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Trump’s Affordable Clean Energy Rule Can Save Minnesota Billions

The Trump Administration should be applauded for finalizing the Affordable Clean Energy (ACE) rule, a common-sense reform which correctly scales back the EPA overreach that occurred under the Obama administration’s Clean Power Plan (CPP). This overreach is why the Supreme Court took the unprecedented step to stay the Clean Power Plan before it was ever implemented.

According to our research, Doubling Down on Failure, fully utilizing the ACE rule would save Minnesota families and businesses $7.5 billion, compared to 2018 costs, by 2050.

The savings provided by the ACE rule are even more significant when compared to the alternative, an electric grid powered by 54 percent wind and solar, our “renewable scenario,” in the study. The difference between these two plans is approximately $88 billion through 2050. This means the ACE rule would save each Minnesota household nearly $1,300 every single year compared to a grid that is heavily dependent upon intermittent wind and solar.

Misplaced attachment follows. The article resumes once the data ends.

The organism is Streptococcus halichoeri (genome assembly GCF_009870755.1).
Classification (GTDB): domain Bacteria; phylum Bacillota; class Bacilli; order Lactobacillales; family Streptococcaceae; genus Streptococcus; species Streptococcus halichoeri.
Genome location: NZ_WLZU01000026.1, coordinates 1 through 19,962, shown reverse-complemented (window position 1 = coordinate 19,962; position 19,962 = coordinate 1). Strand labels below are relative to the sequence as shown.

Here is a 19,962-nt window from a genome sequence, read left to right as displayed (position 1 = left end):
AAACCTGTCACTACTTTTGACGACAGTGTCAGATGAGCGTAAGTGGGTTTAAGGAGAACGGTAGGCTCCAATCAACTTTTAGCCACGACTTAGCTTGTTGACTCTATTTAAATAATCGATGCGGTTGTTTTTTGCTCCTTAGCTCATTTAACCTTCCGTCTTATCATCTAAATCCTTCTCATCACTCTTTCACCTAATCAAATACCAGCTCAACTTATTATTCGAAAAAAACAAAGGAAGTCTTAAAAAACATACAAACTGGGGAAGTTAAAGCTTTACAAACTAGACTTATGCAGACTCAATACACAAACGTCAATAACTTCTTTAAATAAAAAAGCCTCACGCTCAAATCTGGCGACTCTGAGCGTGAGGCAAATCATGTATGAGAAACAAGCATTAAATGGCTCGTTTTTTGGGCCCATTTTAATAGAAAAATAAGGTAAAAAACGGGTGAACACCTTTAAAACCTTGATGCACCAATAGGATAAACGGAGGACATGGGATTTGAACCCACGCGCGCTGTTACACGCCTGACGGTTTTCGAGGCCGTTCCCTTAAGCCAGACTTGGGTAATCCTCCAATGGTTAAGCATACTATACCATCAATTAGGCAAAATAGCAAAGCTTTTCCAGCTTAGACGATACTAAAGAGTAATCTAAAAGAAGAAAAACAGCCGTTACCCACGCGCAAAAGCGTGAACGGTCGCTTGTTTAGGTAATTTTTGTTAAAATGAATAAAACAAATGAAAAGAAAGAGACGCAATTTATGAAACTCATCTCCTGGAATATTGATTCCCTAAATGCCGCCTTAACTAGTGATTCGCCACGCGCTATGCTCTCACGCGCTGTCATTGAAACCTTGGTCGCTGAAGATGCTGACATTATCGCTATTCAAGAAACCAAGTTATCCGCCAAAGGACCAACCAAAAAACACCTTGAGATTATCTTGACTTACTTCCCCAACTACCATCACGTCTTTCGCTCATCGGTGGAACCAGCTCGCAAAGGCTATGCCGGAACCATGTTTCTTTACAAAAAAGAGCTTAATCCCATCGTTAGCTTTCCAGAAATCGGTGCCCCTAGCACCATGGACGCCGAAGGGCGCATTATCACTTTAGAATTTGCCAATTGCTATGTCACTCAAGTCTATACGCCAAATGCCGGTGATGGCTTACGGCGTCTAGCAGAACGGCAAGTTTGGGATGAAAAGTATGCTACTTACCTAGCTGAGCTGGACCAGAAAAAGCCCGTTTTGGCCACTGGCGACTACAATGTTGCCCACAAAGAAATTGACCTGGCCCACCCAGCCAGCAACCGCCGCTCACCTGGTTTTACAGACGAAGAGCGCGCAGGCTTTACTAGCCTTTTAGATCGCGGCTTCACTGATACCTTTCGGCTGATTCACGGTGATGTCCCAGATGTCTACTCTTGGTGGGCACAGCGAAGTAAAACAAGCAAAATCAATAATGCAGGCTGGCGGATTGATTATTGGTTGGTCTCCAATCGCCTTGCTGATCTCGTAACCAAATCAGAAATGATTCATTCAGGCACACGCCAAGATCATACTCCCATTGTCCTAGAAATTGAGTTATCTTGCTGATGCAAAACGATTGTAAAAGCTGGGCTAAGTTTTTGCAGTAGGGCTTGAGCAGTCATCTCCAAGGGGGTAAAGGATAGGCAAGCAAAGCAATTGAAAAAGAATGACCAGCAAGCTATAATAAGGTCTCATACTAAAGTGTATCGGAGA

It’s also important to keep in mind that Governor Walz and the DFL House wanted to mandate that 100 percent of Minnesota’s electricity come from carbon free sources by 2050, but these proposals excluded large hydro and new nuclear power plants. As such, this 100 percent carbon free standard would be heavily reliant upon wind, solar, and impossibly expensive batteries.

This is why MIT research found that attempting to go 100 percent renewable with batteries would cause an exponential increase in electricity costs.

The Trump Administration was correct to replace the Clean Power Plan with the ACE rule. The CPP would have drastically increased the cost of electricity for no measurable environmental benefits. According to the climate models used by the Obama Administration, the CPP would have averted 0.018 degrees C by 2100, an amount too small to be even measured. In short, the CPP would have been all pain, and no gain.

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